I have an idea for one but it would involve sacrificing some beads. Put a set number of beads in a fixed amount of water at known temperature and measure the change in temperature. Then compare to the expected temperature change based on the mechanism involved. This would help to verify the "how is the heat produced" question that you and I have been discussing.
 

shilala

Elder Jungle Leader
I have an idea for one but it would involve sacrificing some beads. Put a set number of beads in a fixed amount of water at known temperature and measure the change in temperature. Then compare to the expected temperature change based on the mechanism involved. This would help to verify the "how is the heat produced" question that you and I have been discussing.
The only problem is that there are no numbers on "the expected temperature based on the mechanism involved".
That data doesn't exist because no one needs it for any application that I'm aware of.
What I can tell you is that the last batch I made up, I preconditioned in a great big stainless steel pot.
I weighed the bead volume, calculated the amount of water that I guessed would bring me to 65%, and made an incredible amount of steam and heat.
It was 40 degrees out and I was afraid the pan was going to burn the picnic table, but it didn't.
In the end, the beads ended up at 85%, so my calculations worked pretty good. Far better than I had expected.
I pulled those calculations out of my ass based on the values I got from tests, and felt that I may be a little bit high on water weight. I thought I should adjust downwards a bit, but didn't because I was tired with the numbers and just wanted to get on with it.
When I recalculated, I found that I was off by 2%, and that can easily be accounted for by all the steam I lost.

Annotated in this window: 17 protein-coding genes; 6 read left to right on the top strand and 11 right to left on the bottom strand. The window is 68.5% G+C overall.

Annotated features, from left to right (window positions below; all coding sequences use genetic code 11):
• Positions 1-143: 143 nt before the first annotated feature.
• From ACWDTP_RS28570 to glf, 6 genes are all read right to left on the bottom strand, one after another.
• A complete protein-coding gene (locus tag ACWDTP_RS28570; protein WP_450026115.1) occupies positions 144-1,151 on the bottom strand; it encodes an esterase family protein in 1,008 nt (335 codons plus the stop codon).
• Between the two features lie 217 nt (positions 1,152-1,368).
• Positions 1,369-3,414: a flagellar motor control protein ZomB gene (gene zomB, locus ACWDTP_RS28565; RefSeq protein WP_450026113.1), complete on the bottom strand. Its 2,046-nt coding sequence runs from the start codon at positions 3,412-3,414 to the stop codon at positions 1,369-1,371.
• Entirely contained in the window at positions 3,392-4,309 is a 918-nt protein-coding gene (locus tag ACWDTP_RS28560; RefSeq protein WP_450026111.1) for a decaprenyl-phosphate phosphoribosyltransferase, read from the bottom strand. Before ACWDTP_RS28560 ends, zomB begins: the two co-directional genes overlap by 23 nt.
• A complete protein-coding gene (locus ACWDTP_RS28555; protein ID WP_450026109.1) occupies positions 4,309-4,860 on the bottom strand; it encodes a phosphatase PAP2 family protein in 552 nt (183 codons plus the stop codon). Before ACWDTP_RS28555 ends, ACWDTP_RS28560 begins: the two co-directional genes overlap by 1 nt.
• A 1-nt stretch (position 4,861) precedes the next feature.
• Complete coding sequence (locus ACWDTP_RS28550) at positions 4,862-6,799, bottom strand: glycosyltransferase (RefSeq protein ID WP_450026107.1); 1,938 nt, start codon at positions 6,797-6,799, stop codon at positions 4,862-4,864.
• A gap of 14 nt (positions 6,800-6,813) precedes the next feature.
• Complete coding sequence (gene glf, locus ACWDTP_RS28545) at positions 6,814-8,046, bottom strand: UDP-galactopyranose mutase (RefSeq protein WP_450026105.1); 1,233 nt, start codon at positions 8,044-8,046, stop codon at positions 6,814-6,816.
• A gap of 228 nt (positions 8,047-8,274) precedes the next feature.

So I was pretty stoked about the results.
Showed me my numbers weren't all for naught.

So the answer to "how much heat?" is "A LOT". :)
I can accept that.
Or I could build a dessicator box, pump the beads down to 30"hg, purge with nitrogen and repeat 10 times, to get them to 0%RH in order to come up with a btu/lb value that's of no use to me.
I'm just not willing to do the legwork. :D
Last thing...
You wouldn't be sacrificing any beads. HCM beads laugh at water.
It's HCS beads that explode in water, much the same as the "set and forget" beads.
 

jamz

Elitist a-hole
so if you apply water directly to Shilala beads, they produce a lot of heat but do not degrade at all?
 

shilala

Elder Jungle Leader
so if you apply water directly to Shilala beads, they produce a lot of heat but do not degrade at all?
Yes, exactly.
But you run the risk of melting whatever they are in and hurting yourself.
Therefore we NEVER pour water directly on any beads ever.
The sponge trick is the rule for maintaining any bead product, and will extend the life of any bead type by a huge margin.
 

fizguy

Lowland Gorilla
The only problem is that there are no numbers on "the expected temperature based on the mechanism involved".
That data doesn't exist because no one needs it for any application that I'm aware of.
What I can tell you is that the last batch I made up, I preconditioned in a great big stainless steel pot.
I weighed the bead volume, calculated the amount of water that I guessed would bring me to 65%, and made an incredible amount of steam and heat.
It was 40 degrees out and I was afraid the pan was going to burn the picnic table, but it didn't.
In the end, the beads ended up at 85%, so my calculations worked pretty good. Far better than I had expected.